When it comes to the Internet, fashion brands have been all over the map. Some have embraced being online, while others have welcomed the Web as much as they would being forced to sell a million garments to Filene’s Basement or T.J. Maxx.
One fashion brand that has already been aggressive digitally, A/X Armani Exchange from Giorgio Armani, is upping the ante on Thursday with a new multimedia feature on its Web site, armaniexchange.com. The feature, called the A/X Stylepad, brings together in one place a veritable, and virtual, shelfful of video clips and other interactive branded content.
“It’s our take on iPad interactivity,” said Tom Jarrold, chief marketing officer at A/X Armani Exchange in New York, which creates its campaigns internally.
In this instance, Mr. Jarrold worked with a San Francisco agency named Clickthrough to develop the Web site section at armaniexchange.com/stylepad.
The digital ardor demonstrated by A/X reflects that “the audience, the A/X customer, is definitely totally wired,” Mr. Jarrold said. In a survey, half the respondents said they have BlackBerrys or iPhones, he added.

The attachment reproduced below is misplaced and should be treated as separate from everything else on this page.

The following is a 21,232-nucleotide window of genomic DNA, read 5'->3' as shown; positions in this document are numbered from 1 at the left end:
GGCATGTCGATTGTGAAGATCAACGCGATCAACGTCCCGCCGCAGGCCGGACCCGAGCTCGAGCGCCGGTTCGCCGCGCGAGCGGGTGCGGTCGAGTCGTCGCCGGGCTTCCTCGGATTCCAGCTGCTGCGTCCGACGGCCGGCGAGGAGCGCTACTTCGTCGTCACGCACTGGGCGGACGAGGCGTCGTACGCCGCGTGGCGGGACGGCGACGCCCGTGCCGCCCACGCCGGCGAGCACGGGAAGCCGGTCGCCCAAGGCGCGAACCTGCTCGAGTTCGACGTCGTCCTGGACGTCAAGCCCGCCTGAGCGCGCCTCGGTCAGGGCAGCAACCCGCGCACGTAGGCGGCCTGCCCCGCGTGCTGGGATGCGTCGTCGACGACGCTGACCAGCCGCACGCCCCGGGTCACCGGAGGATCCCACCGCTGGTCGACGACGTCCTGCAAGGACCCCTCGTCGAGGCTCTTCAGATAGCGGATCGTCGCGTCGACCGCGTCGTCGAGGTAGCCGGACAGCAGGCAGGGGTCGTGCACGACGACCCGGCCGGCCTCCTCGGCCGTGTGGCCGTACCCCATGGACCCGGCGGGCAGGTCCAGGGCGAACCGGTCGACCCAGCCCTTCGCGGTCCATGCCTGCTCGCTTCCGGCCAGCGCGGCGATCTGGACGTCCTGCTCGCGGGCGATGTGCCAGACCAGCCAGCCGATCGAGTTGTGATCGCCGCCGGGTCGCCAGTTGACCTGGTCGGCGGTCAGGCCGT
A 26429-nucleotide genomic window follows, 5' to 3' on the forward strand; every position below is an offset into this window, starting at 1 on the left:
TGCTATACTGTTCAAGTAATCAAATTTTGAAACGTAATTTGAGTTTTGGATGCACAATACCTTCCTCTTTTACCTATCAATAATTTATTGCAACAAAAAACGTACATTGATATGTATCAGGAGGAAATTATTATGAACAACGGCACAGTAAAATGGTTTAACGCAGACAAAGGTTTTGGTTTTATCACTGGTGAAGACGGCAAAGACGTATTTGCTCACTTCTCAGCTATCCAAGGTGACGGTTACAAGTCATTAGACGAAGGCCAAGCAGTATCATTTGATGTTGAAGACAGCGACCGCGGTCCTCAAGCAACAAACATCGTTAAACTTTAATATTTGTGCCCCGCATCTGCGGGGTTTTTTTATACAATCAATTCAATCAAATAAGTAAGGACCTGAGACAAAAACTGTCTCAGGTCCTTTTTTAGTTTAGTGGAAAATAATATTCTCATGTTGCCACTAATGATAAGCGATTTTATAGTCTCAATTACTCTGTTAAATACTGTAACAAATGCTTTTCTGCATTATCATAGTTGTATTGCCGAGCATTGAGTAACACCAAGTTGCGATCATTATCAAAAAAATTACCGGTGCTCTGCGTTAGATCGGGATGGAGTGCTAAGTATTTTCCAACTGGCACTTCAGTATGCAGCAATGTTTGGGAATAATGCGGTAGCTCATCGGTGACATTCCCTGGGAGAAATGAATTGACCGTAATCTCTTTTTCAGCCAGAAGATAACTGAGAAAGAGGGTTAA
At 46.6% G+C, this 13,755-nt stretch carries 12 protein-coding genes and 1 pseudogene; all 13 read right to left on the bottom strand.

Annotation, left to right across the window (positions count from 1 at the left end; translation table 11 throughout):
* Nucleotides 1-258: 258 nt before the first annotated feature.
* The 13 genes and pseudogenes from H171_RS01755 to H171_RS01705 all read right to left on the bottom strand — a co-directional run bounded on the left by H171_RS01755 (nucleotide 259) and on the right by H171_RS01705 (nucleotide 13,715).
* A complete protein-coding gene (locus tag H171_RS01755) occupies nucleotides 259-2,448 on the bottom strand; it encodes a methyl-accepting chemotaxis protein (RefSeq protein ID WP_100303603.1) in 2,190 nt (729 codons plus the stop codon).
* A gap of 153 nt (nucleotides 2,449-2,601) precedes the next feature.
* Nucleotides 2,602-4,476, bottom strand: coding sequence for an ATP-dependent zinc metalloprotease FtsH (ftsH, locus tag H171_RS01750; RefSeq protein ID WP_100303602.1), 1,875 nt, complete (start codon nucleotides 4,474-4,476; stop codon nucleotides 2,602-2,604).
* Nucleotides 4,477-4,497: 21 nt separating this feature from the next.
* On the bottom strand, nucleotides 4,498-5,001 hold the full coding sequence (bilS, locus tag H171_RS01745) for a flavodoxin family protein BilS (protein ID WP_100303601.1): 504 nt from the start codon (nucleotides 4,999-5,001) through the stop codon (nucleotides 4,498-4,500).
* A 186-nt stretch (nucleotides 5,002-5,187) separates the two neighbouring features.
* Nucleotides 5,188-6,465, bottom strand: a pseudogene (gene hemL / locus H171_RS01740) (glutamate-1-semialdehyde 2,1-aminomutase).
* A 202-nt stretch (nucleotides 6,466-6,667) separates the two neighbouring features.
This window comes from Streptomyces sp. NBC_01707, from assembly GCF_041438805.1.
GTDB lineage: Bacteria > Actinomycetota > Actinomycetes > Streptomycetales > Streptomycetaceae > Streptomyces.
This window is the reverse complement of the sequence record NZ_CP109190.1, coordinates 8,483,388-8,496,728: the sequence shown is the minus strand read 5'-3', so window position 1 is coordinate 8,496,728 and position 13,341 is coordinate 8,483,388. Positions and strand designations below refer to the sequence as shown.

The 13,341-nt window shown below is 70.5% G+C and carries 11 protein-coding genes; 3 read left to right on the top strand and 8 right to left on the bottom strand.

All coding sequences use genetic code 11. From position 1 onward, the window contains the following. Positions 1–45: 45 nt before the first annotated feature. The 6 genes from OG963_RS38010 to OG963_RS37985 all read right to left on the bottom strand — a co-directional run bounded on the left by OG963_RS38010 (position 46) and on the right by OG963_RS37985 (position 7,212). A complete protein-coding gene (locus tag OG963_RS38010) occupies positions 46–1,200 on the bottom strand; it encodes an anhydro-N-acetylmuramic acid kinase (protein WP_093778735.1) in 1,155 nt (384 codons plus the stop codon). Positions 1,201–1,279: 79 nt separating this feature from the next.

A/X Stylepad will include video interviews with models who appear in A/X ads; information about their looks like their hair and make-up; information about where the ad campaigns are photographed; and some photos that are more provocative than the already sultry shots that appear in the ads, accessible with an advisory that visitors must be 18 and older.
The Stylepad also offers a feature where visitors can create their own versions of A/X ads, which can be shared on social media outlets like Facebook.
And there is, of course, a link to the sections of the A/X Web site where shopping can take place.
The campaign will be promoted on the Web site, Mr. Jarrold said, as well as through ads in stores and in e-mail messages and text messages sent to customers.
The campaign will also be promoted on the Armani Exchange Facebook page and Twitter feed.
Mr. Jarrold said he could not be specific about the budget for the Stylepad. It is “a big digital initiative,” he said, but costs “significantly less than the cost of a photo shoot.”...Media Decoder